There are several ways to control or relieve nausea; however, if these techniques do not seem to ease the queasiness, talk to your doctor.

When trying to control nausea:

  • Drink clear or ice-cold drinks.
  • Eat light, bland foods (such as saltine crackers or plain bread).
  • Avoid fried, greasy, or sweet foods.
  • Eat slowly and eat smaller, more frequent meals.
  • Do not mix hot and cold foods.
  • Drink beverages slowly.
  • Avoid activity after eating.
  • Avoid brushing your teeth after eating.
  • Choose foods from all the food groups as you can tolerate them to get adequate nutrition.

Treatment for vomiting (regardless of age or cause) includes:

  • Drinking gradually larger amounts of clear liquids
  • Avoiding solid food until the vomiting episode has passed
  • Resting
  • Temporarily discontinuing all oral medications, which can irritate the stomach and make vomiting worse

If vomiting and diarrhea last more than 24 hours, an oral rehydrating solution should be used to prevent and treat dehydration.

Vomiting associated with surgery, radiation therapy, anticancer drugs, alcohol and morphine can often be treated with another type of drug therapy. There are also prescription and nonprescription drugs that can be used to control vomiting associated with pregnancy, motion sickness and vertigo. However, you should consult with your healthcare provider before using these treatments.

How can you prevent nausea?

Nausea can be prevented by:

  • Eating small meals throughout the day instead of three large meals
  • Eating slowly
  • Avoiding hard-to-digest foods
  • Consuming foods that are cold or at room temperature to avoid becoming nauseated from the smell of hot or warm foods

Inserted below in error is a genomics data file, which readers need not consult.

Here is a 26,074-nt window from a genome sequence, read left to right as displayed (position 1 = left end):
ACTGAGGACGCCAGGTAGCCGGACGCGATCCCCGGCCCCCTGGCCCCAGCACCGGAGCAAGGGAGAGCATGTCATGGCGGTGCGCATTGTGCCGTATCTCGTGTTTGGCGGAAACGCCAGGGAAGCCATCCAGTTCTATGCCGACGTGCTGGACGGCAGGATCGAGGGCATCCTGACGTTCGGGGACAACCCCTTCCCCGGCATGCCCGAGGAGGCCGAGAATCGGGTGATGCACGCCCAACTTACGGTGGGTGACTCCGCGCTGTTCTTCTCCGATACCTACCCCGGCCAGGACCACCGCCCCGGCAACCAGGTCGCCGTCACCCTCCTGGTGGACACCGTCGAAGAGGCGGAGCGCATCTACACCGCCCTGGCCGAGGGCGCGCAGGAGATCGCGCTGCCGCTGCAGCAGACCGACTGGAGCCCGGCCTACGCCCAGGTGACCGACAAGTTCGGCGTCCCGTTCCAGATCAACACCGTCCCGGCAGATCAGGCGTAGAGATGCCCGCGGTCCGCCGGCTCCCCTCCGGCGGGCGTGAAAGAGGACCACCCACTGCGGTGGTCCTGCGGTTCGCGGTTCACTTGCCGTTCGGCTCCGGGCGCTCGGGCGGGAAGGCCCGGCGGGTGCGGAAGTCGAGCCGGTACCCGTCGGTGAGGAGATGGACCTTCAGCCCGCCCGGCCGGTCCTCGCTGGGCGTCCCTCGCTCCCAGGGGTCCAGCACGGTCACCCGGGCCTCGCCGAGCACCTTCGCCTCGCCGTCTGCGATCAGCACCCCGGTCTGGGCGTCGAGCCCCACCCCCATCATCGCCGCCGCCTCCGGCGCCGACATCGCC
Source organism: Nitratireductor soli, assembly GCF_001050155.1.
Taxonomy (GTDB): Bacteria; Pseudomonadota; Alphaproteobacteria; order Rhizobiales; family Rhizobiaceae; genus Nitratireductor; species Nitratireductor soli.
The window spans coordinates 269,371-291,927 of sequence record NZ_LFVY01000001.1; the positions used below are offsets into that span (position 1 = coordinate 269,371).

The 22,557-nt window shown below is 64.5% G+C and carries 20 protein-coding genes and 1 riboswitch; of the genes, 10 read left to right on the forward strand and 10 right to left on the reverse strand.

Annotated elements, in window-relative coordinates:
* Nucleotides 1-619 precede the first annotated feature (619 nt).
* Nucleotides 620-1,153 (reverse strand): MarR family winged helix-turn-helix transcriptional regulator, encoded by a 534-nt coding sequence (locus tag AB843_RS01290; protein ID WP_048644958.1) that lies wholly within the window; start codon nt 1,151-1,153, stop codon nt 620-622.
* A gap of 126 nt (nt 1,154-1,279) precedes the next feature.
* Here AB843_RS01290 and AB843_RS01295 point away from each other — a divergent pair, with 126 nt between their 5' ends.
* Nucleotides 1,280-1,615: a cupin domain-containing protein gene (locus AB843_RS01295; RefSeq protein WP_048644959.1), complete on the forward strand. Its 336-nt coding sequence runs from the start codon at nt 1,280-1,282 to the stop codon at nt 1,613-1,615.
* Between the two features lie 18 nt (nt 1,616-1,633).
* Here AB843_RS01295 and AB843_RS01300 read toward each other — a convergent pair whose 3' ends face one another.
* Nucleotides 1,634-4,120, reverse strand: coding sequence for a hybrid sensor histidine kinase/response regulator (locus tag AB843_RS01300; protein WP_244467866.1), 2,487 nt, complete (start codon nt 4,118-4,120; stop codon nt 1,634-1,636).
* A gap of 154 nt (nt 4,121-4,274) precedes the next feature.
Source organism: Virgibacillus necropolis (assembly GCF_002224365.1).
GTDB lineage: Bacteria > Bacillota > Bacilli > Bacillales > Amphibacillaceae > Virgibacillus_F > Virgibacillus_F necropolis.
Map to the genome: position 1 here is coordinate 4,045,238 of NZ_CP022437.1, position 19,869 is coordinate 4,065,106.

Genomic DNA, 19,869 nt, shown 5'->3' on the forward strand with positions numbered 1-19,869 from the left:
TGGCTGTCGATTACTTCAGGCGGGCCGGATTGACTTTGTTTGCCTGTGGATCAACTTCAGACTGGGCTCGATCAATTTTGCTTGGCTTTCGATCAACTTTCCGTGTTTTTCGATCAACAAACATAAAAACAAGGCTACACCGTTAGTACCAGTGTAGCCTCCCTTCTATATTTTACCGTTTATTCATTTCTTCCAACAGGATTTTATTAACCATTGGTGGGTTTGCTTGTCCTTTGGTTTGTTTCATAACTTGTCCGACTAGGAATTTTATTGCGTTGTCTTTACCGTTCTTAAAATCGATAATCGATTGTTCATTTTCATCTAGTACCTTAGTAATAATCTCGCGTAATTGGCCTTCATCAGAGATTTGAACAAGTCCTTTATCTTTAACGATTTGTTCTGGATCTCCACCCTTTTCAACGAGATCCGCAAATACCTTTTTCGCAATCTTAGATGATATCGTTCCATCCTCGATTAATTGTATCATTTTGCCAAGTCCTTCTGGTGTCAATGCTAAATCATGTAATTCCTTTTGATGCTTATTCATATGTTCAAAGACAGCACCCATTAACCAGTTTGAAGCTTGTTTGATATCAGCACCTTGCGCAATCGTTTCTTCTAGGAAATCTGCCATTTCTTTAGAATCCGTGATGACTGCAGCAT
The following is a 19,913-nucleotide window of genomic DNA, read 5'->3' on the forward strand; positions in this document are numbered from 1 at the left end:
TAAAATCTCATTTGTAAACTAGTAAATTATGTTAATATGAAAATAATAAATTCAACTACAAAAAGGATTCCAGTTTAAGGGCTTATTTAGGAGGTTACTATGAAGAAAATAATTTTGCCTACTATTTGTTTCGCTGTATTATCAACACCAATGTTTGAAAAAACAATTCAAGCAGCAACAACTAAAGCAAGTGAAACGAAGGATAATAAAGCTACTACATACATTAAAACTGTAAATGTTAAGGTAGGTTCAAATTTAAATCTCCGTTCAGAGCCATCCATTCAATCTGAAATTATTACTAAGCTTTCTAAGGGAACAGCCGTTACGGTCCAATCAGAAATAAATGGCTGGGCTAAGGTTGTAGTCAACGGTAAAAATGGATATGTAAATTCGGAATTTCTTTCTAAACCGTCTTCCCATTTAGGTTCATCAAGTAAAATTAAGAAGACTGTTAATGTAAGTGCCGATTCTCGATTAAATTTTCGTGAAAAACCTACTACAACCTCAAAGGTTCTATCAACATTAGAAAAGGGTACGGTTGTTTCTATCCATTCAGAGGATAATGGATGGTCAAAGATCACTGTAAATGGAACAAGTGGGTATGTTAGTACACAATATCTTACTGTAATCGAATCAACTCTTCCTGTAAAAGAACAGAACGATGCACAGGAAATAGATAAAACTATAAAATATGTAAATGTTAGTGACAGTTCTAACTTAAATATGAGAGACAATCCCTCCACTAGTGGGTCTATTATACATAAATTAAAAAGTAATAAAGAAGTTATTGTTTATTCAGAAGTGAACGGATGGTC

Resting after eating and keeping your head elevated about 12 inches above your feet helps reduce nausea.

If you feel nauseated when you wake up in the morning, eat some crackers before getting out of bed or eat a high protein snack (lean meat or cheese) before going to bed. Drink liquids between (instead of during) meals, and drink at least six to eight 8-ounce glasses of water a day to prevent dehydration. Try to eat when you feel less nauseated.

Once you feel nauseated, how do you prevent vomiting?

Vomiting can be prevented by consuming small amounts of clear, sweetened liquids such as soda pop, fruit juices (except orange and grapefruit because these are too acidic) and popsicles. Drinks containing sugar calm the stomach better than other liquids. Rest either in a sitting position or in a propped lying position. Activity may worsen nausea and may lead to vomiting.

For children, control persistent coughs and fever with over-the-counter medicines. To treat motion sickness in a car, seat your child so that he or she faces the front windshield (watching fast movement out the side windows can make the nausea worse).

Limit snacks, and do not serve sweet snacks with regular soda pop. Don’t let your kids eat and play at the same time. Encourage them to take a break during their snack time.